Increasing evidence points to a link between soy intake and bone health. Most of the studies that suggest dietary soy intake is associated with a decrease in the rate of bone loss are either epidemiological or based on an animal model. The amount of soy actually required for this positive effect on bone health is still undetermined. One important study that was conducted on postmenopausal women concluded the amount of isoflavones (the phytoestrogenic component of soy) needed to slow down the rate of bone loss is between 55 and 90 mg/day for at least 6 months.

Ipriflavone is a synthetic isoflavone derivative. Ipriflavone has been shown to inhibit the rate of bone loss and promote bone formation in postmenopausal women, particularly in the spine and wrist. As noted, there are many key nutrients vital for the health of our bones. A comprehensive program that encompasses proper diet, nutritional supplementation, and exercise may prove to be invaluable in preventing or minimizing bone loss.

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By Power-Surge contributor:
Dr. Holly Zapf

Hypothyroidism, The Many Myths by Kenneth Blanchard, M.D.   1 comment

THE MANY MYTHS OF hypothyroidism
By Kenneth Blanchard, M.D.

Read the transcript of Dr. Kenneth Blanchard (coming soon!)

blanchardchatThyroid disorders are extremely common and, in my opinion, are often undiagnosed or poorly treated due to a total reliance on laboratory testing and some-long standing but fundamentally flawed principles of treatment. Of the many standard teachings in this area, I believe the most common mistake physicians make in every day practice is to “rule out” hypothyroidism on the basis of laboratory tests .alone, especially use of the TSH (thyroid-stimulating hormone) test. There are few teachings in medicine more sacrosanct than an elevated TSH test as the “gold standard” for a diagnosis of hypothyroidism. I believe that there are millions of patients (mostly women) who would benefit from thyroid hormone but who are not treated because of results from this test.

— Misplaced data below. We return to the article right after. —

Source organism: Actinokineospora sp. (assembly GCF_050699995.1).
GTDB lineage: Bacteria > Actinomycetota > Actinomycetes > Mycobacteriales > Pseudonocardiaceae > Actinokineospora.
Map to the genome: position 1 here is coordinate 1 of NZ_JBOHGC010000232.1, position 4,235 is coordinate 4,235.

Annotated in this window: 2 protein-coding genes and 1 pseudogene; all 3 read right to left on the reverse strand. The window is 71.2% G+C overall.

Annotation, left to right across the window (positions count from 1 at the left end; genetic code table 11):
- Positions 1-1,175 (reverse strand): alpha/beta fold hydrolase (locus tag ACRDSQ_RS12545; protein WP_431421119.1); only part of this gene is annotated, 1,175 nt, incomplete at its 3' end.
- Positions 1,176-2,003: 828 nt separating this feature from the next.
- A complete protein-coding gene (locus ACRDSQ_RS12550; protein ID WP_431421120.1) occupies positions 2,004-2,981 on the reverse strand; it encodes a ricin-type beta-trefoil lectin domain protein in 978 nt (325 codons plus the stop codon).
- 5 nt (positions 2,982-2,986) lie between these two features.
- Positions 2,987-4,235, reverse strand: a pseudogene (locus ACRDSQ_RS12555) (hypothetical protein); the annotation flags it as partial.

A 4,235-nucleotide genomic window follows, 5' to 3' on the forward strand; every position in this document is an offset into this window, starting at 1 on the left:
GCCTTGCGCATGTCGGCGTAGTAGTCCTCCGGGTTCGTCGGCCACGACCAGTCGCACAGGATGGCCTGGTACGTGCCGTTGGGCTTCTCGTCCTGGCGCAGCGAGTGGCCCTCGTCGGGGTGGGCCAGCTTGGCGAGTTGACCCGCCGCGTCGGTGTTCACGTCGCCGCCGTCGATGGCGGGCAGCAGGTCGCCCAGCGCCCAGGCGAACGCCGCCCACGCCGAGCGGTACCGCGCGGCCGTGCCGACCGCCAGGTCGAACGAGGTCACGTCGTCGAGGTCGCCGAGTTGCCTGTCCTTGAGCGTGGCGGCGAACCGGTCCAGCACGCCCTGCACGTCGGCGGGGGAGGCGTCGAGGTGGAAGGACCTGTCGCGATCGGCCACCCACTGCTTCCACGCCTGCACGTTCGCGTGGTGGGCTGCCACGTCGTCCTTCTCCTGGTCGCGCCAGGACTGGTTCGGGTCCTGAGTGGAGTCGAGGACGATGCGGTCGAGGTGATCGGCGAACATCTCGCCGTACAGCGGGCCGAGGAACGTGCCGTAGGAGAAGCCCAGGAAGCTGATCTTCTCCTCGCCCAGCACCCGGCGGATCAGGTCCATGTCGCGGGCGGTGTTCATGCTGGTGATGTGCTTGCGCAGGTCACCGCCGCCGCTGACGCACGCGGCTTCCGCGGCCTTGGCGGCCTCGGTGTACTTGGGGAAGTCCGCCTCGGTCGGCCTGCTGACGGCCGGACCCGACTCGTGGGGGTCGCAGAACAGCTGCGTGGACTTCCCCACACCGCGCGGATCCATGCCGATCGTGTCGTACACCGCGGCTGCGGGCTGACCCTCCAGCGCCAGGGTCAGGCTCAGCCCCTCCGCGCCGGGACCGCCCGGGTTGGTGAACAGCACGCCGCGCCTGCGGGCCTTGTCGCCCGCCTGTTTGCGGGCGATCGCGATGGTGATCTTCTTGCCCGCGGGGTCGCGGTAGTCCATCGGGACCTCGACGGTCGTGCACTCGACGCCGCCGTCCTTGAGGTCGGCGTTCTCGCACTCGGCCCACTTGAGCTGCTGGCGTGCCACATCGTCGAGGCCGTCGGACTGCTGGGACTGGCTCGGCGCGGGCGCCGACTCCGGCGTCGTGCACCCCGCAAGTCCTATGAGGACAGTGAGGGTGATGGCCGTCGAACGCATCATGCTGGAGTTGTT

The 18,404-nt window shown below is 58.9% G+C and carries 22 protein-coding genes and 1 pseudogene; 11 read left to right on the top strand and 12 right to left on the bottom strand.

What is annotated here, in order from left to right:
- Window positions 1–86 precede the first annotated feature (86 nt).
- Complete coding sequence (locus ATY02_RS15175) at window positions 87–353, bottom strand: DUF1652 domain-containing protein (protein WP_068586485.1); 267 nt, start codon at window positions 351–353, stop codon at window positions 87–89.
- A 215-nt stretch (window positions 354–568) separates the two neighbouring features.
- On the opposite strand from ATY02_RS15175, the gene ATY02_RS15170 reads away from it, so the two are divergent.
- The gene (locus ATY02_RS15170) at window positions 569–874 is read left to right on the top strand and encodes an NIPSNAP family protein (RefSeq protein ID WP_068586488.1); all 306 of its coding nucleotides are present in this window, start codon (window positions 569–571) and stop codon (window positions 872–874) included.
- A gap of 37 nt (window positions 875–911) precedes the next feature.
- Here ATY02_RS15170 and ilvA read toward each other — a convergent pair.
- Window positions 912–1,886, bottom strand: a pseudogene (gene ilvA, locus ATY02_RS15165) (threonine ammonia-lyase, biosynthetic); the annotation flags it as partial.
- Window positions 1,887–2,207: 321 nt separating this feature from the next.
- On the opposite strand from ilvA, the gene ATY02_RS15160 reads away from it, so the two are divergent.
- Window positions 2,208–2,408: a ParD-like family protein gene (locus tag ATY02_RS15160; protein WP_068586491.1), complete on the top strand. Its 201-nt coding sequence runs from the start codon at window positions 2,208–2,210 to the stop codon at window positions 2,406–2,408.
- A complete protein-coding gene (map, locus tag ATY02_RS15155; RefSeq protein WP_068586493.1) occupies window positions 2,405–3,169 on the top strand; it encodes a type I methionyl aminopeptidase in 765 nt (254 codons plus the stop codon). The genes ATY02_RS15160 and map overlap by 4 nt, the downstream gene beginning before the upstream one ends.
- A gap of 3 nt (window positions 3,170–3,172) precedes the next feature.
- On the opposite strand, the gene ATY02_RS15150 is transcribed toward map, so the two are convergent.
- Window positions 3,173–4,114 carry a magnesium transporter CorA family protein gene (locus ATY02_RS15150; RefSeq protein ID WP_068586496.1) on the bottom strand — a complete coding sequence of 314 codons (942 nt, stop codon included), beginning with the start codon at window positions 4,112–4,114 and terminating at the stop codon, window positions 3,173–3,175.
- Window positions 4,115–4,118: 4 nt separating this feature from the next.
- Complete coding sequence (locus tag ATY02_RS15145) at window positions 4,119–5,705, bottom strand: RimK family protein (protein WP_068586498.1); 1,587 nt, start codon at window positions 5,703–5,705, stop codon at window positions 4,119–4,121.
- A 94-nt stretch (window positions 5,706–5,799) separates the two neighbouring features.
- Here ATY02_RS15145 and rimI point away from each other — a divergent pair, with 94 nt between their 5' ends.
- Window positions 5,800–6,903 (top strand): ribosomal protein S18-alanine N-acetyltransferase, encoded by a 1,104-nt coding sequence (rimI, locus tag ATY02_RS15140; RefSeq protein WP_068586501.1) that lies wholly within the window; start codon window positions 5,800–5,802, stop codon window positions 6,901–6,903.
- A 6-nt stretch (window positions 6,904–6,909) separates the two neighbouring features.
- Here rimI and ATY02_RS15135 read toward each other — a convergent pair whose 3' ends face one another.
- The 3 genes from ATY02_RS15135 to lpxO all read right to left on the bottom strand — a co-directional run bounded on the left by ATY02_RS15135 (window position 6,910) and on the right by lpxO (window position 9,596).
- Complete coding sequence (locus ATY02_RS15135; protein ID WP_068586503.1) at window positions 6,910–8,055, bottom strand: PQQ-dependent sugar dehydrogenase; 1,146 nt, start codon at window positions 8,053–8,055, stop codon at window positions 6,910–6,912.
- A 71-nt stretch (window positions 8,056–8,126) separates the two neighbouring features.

A common story in popular magazines is “The Diagnosis your Doctor Will Probably Miss”. The story is that many individuals (mostly women) with symptoms like fatigue, depression, muscle aching, constipation, etc., see a physician who orders a T4 test and, on the basis of this, are told that hypothyroidism has been “ruled out”. The “smarter physician” also orders a TSH test because this is more sensitive and often reveals an abnormality even when T4 results are normal. While this scenario can happen, I believe it is far more common to find both T4 and TSH tests registering normal in the face of significant clinical hypothyroidism. In my practice, if the medical history and physical findings are highly suggestive of hypothyroidism, patients are treated with a therapeutic trial of the hormone and the results are overwhelmingly positive. As of early 2001, opinion in this field is still that the TSH test is absolute, although the upper limit of normal has been questioned, which is starting to include more individuals in this diagnosis.

Another common teaching that I believe to be fundamentally wrong is that all treatment should be done with 1OO% T4 hormone L-thyroxine (Synthroid, Levoxyl, etc.). The normal secretion of the thyroid gland contains small amounts of the T3 hormone (triiodothyronine) and I believe that giving some T3 is an important part of effective treatment for most individuals. The standard medical view is the T3 is unnecessary because T4 is converted to T3 in the body. But many patients taking the standard 100% T4 hormone report chronic fatigue, depression, menstrual abnormalities, fibromyalgia, irritable bowel syndrome (IBS), restless legs and other complaints, and these complaints are almost always better when some T3 is added. This particular teaching in medicine has been breached by a paper appearing in the New England Journal of Medicine in 1999 in which patients on standard 100% T4 were given some T3 and all patients felt better mentally and physically. The use of T3 has been standard in my practice since 1990 and I am quite sure it will be routine in the near future, although many physicians at this point still do not use T3 in addition to T4.